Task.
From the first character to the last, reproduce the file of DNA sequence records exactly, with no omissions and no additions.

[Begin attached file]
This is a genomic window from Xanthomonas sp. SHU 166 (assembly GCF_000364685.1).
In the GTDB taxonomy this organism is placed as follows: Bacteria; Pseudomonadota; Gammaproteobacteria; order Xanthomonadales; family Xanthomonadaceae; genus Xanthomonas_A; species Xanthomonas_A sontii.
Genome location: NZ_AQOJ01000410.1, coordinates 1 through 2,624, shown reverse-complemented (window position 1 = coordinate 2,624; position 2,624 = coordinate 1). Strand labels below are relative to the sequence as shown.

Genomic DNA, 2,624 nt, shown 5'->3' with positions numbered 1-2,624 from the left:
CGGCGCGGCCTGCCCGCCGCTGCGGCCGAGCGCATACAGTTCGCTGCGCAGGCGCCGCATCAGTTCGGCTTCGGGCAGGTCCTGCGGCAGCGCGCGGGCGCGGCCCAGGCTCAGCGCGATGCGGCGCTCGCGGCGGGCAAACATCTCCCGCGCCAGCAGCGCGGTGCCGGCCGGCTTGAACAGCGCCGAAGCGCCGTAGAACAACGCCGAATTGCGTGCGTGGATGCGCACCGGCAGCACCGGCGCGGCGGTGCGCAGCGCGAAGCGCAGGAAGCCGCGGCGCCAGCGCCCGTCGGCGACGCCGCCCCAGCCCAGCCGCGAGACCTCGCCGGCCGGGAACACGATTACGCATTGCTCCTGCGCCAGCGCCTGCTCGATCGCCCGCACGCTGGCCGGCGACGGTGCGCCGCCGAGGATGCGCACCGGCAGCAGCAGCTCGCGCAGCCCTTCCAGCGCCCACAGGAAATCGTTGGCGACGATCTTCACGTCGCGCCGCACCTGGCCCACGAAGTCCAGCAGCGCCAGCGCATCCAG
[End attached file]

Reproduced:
This is a genomic window from Xanthomonas sp. SHU 166 (assembly GCF_000364685.1).
In the GTDB taxonomy this organism is placed as follows: Bacteria; Pseudomonadota; Gammaproteobacteria; order Xanthomonadales; family Xanthomonadaceae; genus Xanthomonas_A; species Xanthomonas_A sontii.
Genome location: NZ_AQOJ01000410.1, coordinates 1 through 2,624, shown reverse-complemented (window position 1 = coordinate 2,624; position 2,624 = coordinate 1). Strand labels below are relative to the sequence as shown.

Genomic DNA, 2,624 nt, shown 5'->3' with positions numbered 1-2,624 from the left:
CGGCGCGGCCTGCCCGCCGCTGCGGCCGAGCGCATACAGTTCGCTGCGCAGGCGCCGCATCAGTTCGGCTTCGGGCAGGTCCTGCGGCAGCGCGCGGGCGCGGCCCAGGCTCAGCGCGATGCGGCGCTCGCGGCGGGCAAACATCTCCCGCGCCAGCAGCGCGGTGCCGGCCGGCTTGAACAGCGCCGAAGCGCCGTAGAACAACGCCGAATTGCGTGCGTGGATGCGCACCGGCAGCACCGGCGCGGCGGTGCGCAGCGCGAAGCGCAGGAAGCCGCGGCGCCAGCGCCCGTCGGCGACGCCGCCCCAGCCCAGCCGCGAGACCTCGCCGGCCGGGAACACGATTACGCATTGCTCCTGCGCCAGCGCCTGCTCGATCGCCCGCACGCTGGCCGGCGACGGTGCGCCGCCGAGGATGCGCACCGGCAGCAGCAGCTCGCGCAGCCCTTCCAGCGCCCACAGGAAATCGTTGGCGACGATCTTCACGTCGCGCCGCACCTGGCCCACGAAGTCCAGCAGCGCCAGCGCATCCAG